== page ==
With deepest apologies to Chris Stangl, Permanent Saturday is a semiregular critical exploration of Jim Davis' comic strips Garfield and U.S. Acres/Orson's Farm.
The first level this strip works on is a standard joke about Garfield's ego. We see variations on this joke, just as we see variations on all Garfield's jokes, show up infrequently every so often: Jon will make a quip about how the world does not revolve around Garfield (though he is big enough for it to), or that Garfield is not the centre of the universe, which Garfield will either deny or quip back that if he isn't he should be. Sometimes the roles are reversed, with Garfield opening the strip declaring he's the centre of the universe, which Jon will then proceed to reject.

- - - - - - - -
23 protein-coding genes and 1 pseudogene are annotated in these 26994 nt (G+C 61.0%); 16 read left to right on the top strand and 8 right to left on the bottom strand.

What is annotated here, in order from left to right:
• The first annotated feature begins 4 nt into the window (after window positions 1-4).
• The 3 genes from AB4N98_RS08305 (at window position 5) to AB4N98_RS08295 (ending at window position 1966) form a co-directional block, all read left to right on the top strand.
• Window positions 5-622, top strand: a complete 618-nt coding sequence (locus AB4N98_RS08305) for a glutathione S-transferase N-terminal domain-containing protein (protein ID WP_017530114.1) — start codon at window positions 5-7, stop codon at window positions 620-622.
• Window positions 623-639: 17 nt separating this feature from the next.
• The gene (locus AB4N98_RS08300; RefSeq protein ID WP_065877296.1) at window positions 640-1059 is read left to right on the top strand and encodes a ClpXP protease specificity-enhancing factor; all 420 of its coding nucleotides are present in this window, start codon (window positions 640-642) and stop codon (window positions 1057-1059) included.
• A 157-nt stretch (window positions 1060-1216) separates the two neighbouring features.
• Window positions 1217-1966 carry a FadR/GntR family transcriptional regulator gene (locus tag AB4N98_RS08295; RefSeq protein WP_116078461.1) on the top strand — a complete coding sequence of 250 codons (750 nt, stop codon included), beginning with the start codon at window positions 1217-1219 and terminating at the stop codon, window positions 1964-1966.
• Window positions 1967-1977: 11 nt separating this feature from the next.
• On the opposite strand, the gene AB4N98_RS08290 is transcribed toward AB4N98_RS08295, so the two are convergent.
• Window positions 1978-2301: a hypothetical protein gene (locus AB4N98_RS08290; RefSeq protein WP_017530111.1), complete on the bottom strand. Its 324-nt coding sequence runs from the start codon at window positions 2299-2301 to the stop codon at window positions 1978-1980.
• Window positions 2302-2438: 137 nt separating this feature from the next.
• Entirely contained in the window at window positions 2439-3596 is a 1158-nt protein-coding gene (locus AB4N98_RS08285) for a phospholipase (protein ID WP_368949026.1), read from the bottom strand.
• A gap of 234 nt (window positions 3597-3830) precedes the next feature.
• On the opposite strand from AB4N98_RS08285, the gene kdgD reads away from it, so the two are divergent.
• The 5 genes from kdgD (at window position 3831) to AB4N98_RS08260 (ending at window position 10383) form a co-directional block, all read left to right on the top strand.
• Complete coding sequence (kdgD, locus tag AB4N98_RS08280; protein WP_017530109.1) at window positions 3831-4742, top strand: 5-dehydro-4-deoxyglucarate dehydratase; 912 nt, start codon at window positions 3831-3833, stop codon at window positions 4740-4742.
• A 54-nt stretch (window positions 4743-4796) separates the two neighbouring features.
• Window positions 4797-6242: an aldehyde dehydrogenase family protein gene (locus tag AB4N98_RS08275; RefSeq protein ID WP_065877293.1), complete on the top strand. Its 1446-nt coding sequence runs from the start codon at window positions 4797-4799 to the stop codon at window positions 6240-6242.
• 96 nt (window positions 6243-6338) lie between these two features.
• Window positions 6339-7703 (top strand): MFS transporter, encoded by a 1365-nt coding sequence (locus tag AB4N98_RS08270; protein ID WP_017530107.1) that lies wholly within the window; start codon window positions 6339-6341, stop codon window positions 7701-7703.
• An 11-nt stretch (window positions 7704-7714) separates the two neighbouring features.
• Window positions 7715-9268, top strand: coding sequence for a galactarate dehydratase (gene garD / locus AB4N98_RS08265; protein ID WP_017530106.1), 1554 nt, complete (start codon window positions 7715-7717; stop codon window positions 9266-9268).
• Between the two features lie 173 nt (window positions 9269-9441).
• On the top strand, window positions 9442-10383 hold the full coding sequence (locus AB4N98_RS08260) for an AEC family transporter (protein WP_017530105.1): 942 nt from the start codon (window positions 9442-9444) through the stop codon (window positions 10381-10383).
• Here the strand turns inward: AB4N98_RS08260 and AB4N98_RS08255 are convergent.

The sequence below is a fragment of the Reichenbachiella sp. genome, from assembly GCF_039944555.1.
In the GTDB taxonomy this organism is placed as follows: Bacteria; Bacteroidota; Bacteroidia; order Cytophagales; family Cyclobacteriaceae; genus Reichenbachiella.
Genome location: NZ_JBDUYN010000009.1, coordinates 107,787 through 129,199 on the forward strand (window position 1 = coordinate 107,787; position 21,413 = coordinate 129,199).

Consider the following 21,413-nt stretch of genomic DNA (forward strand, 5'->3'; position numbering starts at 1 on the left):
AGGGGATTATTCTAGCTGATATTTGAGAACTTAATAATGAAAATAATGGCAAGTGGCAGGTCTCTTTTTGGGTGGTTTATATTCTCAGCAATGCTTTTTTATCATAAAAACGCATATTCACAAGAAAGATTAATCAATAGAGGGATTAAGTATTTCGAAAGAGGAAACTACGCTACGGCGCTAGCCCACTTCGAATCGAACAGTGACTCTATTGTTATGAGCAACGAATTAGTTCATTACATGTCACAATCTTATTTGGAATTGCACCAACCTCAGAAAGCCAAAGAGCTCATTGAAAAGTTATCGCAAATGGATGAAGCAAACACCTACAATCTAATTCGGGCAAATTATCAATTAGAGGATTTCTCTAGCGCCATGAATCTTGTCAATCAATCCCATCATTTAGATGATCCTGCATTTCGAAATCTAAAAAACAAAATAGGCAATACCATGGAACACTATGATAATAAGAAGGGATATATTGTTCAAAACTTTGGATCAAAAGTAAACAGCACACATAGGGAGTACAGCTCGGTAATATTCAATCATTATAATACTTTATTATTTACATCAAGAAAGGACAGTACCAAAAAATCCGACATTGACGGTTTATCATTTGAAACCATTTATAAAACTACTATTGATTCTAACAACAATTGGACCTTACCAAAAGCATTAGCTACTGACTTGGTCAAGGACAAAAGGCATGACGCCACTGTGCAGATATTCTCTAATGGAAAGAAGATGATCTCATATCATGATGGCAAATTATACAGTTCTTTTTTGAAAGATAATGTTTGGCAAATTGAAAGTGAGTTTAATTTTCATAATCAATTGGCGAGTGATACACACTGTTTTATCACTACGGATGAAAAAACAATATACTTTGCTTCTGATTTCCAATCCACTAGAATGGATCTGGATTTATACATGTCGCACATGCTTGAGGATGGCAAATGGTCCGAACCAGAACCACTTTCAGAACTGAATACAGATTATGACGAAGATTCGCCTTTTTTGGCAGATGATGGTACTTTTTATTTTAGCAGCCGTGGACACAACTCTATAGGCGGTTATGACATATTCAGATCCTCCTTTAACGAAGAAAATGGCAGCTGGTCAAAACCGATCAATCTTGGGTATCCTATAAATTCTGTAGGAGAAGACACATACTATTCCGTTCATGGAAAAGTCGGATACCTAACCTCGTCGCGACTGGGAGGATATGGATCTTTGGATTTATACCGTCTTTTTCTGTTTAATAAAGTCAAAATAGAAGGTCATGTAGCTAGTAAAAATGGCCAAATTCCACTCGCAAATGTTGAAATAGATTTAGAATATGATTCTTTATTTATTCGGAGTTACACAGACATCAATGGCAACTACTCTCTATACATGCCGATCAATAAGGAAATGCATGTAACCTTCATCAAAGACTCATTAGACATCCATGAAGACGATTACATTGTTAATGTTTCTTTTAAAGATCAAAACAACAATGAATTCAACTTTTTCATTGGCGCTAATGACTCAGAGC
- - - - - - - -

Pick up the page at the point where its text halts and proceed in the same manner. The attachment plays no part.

The impetus for the joke's setup comes from actual cat behaviour: Much of Garfield's personality is derived from taking humans' observations and interpretations of the things their housecats did and anthropomorphizing them: Cats are vain, cats are aloof, cats only care about me for what they can get from me, they claw things I don't want them to claw, don't listen to my commands like my dog does, and so on and so forth. So Garfield asks us to imagine how cats would display this behaviour if they could rationalize like humans do, and then, without missing a beat, turns around and points out the absurdity of its own question. Because for one thing, the joke is, of course, double-edged: Jon may mock Garfield and accuse him of having an inflated ego, but the cat is right. After all, whose name has the title of the comic been given, and who is its central character? The defense rests.